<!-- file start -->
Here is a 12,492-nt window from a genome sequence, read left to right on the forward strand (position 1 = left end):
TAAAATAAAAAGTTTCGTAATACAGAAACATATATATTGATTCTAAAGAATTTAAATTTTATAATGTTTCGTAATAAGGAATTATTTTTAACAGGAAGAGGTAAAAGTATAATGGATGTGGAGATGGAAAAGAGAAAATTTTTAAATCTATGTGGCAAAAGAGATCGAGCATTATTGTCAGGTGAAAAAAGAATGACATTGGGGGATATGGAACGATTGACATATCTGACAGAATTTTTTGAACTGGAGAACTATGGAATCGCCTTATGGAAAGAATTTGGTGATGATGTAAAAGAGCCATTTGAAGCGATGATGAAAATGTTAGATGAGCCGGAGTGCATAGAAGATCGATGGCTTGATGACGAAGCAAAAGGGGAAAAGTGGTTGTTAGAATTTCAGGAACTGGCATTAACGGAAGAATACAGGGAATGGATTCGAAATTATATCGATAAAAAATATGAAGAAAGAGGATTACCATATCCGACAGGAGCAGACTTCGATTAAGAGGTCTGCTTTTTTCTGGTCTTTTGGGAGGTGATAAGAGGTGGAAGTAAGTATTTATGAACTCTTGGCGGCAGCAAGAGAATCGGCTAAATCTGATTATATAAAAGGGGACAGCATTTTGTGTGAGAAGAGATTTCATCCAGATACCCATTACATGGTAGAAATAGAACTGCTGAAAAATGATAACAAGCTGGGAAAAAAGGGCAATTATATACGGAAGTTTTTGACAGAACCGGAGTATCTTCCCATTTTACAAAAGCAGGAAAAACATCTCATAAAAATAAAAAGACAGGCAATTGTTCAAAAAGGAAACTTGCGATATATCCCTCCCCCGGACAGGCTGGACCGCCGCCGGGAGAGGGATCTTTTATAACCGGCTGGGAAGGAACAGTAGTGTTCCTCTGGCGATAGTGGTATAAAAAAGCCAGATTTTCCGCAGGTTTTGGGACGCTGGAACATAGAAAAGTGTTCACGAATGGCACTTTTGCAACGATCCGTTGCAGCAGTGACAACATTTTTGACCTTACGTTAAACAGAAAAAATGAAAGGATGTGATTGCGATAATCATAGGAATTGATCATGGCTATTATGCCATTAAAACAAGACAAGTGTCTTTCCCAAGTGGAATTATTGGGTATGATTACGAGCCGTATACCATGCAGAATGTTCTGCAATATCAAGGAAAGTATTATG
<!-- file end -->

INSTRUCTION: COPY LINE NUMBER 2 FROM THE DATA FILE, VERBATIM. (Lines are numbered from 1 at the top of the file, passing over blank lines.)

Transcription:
TAAAATAAAAAGTTTCGTAATACAGAAACATATATATTGATTCTAAAGAATTTAAATTTTATAATGTTTCGTAATAAGGAATTATTTTTAACAGGAAGAGGTAAAAGTATAATGGATGTGGAGATGGAAAAGAGAAAATTTTTAAATCTATGTGGCAAAAGAGATCGAGCATTATTGTCAGGTGAAAAAAGAATGACATTGGGGGATATGGAACGATTGACATATCTGACAGAATTTTTTGAACTGGAGAACTATGGAATCGCCTTATGGAAAGAATTTGGTGATGATGTAAAAGAGCCATTTGAAGCGATGATGAAAATGTTAGATGAGCCGGAGTGCATAGAAGATCGATGGCTTGATGACGAAGCAAAAGGGGAAAAGTGGTTGTTAGAATTTCAGGAACTGGCATTAACGGAAGAATACAGGGAATGGATTCGAAATTATATCGATAAAAAATATGAAGAAAGAGGATTACCATATCCGACAGGAGCAGACTTCGATTAAGAGGTCTGCTTTTTTCTGGTCTTTTGGGAGGTGATAAGAGGTGGAAGTAAGTATTTATGAACTCTTGGCGGCAGCAAGAGAATCGGCTAAATCTGATTATATAAAAGGGGACAGCATTTTGTGTGAGAAGAGATTTCATCCAGATACCCATTACATGGTAGAAATAGAACTGCTGAAAAATGATAACAAGCTGGGAAAAAAGGGCAATTATATACGGAAGTTTTTGACAGAACCGGAGTATCTTCCCATTTTACAAAAGCAGGAAAAACATCTCATAAAAATAAAAAGACAGGCAATTGTTCAAAAAGGAAACTTGCGATATATCCCTCCCCCGGACAGGCTGGACCGCCGCCGGGAGAGGGATCTTTTATAACCGGCTGGGAAGGAACAGTAGTGTTCCTCTGGCGATAGTGGTATAAAAAAGCCAGATTTTCCGCAGGTTTTGGGACGCTGGAACATAGAAAAGTGTTCACGAATGGCACTTTTGCAACGATCCGTTGCAGCAGTGACAACATTTTTGACCTTACGTTAAACAGAAAAAATGAAAGGATGTGATTGCGATAATCATAGGAATTGATCATGGCTATTATGCCATTAAAACAAGACAAGTGTCTTTCCCAAGTGGAATTATTGGGTATGATTACGAGCCGTATACCATGCAGAATGTTCTGCAATATCAAGGAAAGTATTATG